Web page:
Managing negative online reviews – tips for contractors

Contractor newsmagazine recently wrote an article on how engineers, architects, plumbers and other contractors can manage their online reputations. In it, author Matt Michel says, “never before has the voice of the customer been as powerful as today. [Because] the internet has replaced Yellow Pages for most consumers, a few dissatisfied customers can badly damage a company overnight.”

We couldn’t agree more. When a negative review pops up, we advise that contractor businesses repair, build or bury.

Repair: If your company gets a bad review on a site like Yelp, try to resolve it directly with the customer by thanking them for the input, apologizing for their experience and tell them someone will be in touch. Then follow through by directly calling them and asking what they’d like and ask them to update their review once the issue is resolved.

Build: By making it a practice to regularly following up with clients by email to thank them for their business, your company can help build an online profile of good reviews. This will make the occasional bad review look like an oddity. When following up by email, include a coupon and ask for a review if they are happy with the service, linking them to the site where the business would most need a good review.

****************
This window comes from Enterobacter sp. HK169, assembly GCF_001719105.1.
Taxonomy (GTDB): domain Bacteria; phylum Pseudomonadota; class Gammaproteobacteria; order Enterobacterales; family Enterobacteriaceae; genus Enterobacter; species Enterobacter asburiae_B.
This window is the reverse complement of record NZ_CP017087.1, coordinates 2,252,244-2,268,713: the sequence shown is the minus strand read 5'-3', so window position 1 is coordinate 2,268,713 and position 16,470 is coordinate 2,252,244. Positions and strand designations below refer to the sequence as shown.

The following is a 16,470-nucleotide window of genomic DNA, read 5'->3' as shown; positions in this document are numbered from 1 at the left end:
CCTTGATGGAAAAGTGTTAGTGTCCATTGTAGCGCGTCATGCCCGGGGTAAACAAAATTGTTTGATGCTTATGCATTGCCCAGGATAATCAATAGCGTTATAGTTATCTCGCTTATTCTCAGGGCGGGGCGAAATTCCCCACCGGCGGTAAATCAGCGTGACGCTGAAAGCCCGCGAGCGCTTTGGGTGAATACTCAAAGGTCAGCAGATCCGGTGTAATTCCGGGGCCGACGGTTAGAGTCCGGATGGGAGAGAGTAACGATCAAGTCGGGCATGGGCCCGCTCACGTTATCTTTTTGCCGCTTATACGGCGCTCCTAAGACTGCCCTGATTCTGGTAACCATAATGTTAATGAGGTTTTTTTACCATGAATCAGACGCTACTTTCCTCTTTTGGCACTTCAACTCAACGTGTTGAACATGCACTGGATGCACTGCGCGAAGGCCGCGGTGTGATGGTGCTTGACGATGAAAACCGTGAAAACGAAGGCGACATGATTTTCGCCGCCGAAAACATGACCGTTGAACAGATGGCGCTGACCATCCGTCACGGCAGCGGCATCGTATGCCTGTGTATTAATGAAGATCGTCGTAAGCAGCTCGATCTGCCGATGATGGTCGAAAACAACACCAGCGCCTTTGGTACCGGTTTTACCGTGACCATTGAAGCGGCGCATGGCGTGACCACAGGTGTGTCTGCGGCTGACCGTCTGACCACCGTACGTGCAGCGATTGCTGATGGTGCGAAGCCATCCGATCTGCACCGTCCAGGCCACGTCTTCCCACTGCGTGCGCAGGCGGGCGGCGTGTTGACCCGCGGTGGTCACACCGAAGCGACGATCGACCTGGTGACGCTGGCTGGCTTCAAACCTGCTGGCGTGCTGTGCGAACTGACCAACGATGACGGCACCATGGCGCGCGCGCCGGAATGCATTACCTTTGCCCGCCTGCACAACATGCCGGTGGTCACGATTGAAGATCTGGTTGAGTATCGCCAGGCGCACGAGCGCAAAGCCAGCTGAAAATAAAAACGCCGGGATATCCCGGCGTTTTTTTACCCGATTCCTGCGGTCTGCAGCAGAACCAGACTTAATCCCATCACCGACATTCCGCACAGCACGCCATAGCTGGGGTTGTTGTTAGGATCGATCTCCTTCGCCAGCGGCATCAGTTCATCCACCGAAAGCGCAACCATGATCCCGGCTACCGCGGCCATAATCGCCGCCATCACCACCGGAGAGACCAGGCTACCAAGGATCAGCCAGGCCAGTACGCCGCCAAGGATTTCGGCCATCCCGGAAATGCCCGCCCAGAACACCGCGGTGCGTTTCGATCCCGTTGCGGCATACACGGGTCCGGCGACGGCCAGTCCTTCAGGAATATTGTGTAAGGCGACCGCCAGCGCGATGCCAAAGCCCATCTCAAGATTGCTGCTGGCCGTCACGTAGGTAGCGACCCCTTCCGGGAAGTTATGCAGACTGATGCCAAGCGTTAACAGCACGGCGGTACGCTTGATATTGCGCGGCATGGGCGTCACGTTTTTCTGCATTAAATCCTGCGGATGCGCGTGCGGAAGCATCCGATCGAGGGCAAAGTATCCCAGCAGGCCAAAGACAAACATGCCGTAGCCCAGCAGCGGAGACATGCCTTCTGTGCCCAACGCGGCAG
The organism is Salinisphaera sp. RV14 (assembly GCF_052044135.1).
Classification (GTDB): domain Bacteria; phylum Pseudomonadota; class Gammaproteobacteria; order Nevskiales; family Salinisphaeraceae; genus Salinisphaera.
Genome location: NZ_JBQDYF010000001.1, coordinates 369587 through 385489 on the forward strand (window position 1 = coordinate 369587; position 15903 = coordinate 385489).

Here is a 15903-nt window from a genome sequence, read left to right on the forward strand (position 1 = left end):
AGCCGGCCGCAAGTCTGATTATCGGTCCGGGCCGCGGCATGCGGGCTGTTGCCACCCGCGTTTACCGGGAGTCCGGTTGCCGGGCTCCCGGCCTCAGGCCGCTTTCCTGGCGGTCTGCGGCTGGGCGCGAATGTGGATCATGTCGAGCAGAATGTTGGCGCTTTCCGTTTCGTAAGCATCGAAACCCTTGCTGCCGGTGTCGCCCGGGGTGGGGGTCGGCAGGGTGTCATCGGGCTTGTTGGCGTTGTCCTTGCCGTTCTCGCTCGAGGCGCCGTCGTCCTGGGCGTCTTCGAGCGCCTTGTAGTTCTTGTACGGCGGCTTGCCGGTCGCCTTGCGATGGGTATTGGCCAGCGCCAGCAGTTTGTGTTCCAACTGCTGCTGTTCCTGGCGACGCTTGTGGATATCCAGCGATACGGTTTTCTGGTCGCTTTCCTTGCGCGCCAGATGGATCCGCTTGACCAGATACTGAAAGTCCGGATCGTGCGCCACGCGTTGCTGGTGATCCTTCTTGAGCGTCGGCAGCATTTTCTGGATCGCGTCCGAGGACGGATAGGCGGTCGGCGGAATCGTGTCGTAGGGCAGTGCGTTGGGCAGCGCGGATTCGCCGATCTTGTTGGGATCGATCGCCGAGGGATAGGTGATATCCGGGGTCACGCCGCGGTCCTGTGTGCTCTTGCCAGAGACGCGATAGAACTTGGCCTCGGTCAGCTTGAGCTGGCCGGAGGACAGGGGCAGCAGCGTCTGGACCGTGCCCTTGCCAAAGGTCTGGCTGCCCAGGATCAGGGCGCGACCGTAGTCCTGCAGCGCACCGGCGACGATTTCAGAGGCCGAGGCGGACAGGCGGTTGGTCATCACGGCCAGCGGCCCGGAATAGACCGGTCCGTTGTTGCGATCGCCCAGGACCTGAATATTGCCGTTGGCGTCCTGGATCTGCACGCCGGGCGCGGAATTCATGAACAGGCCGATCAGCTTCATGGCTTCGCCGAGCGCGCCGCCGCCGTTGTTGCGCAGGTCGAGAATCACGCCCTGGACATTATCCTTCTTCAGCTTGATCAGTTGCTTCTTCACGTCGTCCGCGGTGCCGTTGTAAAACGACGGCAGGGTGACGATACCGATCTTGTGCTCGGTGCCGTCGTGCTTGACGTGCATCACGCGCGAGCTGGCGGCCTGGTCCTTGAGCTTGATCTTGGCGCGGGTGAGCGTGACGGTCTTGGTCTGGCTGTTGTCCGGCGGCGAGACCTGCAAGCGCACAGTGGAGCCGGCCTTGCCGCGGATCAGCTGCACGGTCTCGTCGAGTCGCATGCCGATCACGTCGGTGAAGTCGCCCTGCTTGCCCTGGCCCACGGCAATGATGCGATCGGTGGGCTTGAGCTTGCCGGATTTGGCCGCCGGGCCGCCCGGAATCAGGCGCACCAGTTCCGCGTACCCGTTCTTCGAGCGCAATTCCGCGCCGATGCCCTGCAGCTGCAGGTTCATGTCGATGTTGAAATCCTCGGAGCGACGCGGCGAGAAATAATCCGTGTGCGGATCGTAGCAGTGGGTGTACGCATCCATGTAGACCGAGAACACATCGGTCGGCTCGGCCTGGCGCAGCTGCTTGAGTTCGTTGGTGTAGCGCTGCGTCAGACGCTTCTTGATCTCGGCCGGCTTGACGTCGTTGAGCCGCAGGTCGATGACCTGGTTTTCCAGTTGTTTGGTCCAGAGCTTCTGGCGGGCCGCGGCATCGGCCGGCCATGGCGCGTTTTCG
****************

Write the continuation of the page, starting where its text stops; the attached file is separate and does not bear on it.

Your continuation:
Bury: In his article, Michel addresses bad-review scam websites. Yes, there are “review” websites that slam businesses and then tell you they will remove the review for a few hundred dollars. If you pay it, they’ll likely repost it a few weeks later with the same demands. In this situation, the best you can do is bury it – inundate the internet with so many positive stories and photos of and about you that when someone searches for your company they see what you want them to.

These strategies are all appropriate in different situations. The last one, burying, is best done in line with a public relations strategy that offers an online content push with a selection of strategies: in the news, on social media, in business-to-business publications and through awards and photo sharing sites. If done incorrectly, a business could look like it’s putting out useless content, is desperate or doesn’t know what it’s doing – all which would further hurt its reputation.

Engineers, architects and other contractor businesses live and die by their reputations. Does your company have a plan?